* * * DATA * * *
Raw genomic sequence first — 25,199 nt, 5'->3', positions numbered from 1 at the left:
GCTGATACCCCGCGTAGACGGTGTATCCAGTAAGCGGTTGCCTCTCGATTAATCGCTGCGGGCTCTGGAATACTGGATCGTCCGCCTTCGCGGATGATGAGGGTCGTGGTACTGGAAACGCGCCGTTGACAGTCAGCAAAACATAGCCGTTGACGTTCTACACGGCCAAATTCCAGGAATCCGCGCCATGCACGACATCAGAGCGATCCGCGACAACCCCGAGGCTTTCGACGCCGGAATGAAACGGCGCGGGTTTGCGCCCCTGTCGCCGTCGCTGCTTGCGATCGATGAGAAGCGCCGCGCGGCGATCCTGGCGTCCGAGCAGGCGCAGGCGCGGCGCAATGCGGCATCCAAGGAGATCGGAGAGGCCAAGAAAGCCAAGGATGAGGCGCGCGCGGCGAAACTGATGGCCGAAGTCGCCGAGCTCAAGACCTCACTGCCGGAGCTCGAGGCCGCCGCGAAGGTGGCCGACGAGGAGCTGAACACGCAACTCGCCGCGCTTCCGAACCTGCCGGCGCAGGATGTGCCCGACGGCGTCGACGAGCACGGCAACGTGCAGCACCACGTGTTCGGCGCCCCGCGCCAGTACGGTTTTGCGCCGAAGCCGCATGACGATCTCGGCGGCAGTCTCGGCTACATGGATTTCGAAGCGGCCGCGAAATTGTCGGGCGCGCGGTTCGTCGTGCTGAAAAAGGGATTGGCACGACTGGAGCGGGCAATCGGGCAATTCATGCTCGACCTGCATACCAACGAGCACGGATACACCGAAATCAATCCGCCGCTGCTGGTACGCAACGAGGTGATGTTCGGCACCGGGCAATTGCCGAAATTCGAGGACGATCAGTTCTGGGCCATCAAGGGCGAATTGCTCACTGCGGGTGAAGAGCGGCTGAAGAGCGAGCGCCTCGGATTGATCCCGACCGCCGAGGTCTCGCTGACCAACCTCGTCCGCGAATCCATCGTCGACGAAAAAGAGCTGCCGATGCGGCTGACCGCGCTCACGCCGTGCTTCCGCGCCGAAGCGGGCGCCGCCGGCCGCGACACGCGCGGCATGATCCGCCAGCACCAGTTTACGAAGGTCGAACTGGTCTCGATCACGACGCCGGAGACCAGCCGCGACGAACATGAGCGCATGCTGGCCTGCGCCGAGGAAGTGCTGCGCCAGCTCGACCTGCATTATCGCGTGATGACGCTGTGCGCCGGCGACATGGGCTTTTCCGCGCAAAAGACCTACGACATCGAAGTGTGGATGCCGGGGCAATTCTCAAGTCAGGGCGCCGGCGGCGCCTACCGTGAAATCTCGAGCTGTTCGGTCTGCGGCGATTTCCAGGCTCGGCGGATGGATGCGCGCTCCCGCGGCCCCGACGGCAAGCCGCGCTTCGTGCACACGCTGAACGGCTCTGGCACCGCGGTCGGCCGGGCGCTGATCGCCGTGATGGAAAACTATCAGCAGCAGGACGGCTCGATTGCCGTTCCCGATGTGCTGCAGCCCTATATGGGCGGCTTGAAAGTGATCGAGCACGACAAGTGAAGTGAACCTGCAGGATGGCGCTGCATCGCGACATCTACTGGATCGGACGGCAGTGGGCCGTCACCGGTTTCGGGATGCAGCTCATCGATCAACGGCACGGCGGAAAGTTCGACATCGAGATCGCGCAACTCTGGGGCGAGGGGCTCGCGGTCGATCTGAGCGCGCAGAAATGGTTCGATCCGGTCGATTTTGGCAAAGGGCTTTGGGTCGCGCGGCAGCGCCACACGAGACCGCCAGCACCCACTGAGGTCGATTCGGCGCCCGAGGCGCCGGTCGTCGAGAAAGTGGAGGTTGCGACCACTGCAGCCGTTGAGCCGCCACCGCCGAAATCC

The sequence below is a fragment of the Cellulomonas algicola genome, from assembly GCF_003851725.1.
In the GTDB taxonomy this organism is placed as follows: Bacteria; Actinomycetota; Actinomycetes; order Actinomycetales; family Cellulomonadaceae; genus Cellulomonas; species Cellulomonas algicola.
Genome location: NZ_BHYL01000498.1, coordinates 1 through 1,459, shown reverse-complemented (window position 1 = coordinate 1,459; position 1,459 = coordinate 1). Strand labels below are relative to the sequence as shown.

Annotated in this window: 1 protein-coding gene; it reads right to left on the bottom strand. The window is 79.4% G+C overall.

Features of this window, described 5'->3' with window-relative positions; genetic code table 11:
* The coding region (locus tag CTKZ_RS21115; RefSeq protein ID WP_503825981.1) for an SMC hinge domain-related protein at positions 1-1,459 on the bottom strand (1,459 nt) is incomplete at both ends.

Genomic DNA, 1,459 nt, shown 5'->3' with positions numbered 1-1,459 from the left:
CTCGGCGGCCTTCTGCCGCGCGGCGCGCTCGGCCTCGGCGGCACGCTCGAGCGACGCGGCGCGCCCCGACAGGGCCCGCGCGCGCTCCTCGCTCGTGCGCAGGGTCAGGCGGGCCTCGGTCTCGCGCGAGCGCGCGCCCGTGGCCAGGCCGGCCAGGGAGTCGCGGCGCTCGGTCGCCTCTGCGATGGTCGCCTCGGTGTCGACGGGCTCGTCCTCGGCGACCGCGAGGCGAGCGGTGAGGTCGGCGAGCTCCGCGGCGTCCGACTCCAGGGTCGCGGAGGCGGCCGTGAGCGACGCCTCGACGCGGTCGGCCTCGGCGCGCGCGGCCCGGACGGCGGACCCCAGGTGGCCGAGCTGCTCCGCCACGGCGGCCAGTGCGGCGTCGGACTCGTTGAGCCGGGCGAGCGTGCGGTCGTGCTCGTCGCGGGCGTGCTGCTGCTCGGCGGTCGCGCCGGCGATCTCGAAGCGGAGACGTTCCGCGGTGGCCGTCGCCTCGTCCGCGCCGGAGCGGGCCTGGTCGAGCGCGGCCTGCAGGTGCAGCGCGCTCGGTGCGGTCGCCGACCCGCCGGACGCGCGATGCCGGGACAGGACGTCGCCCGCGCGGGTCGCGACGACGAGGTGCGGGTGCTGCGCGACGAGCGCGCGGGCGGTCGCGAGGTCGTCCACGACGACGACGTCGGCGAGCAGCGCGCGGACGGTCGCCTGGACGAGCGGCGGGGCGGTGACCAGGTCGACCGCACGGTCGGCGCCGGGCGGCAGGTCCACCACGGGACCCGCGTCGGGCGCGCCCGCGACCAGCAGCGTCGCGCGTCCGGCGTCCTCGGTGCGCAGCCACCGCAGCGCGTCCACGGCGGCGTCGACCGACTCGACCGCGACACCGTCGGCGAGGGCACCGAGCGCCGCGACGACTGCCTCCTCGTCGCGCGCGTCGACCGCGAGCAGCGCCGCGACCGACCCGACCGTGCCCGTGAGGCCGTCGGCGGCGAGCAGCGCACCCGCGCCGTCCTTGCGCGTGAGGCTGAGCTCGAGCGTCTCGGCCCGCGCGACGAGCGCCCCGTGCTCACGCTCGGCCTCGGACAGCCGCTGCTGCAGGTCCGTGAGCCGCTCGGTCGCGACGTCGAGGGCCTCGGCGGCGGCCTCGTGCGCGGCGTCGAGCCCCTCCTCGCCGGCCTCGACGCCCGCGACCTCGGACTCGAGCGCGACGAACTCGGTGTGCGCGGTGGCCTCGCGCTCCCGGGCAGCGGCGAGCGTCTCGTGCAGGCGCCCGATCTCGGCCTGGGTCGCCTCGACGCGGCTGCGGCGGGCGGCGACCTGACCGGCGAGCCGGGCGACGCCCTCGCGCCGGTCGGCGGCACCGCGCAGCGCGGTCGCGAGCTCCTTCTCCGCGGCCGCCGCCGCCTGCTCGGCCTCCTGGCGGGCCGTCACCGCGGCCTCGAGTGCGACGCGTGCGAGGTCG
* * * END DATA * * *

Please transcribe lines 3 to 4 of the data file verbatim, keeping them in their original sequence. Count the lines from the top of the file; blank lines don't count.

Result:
The sequence below is a fragment of the Cellulomonas algicola genome, from assembly GCF_003851725.1.
In the GTDB taxonomy this organism is placed as follows: Bacteria; Actinomycetota; Actinomycetes; order Actinomycetales; family Cellulomonadaceae; genus Cellulomonas; species Cellulomonas algicola.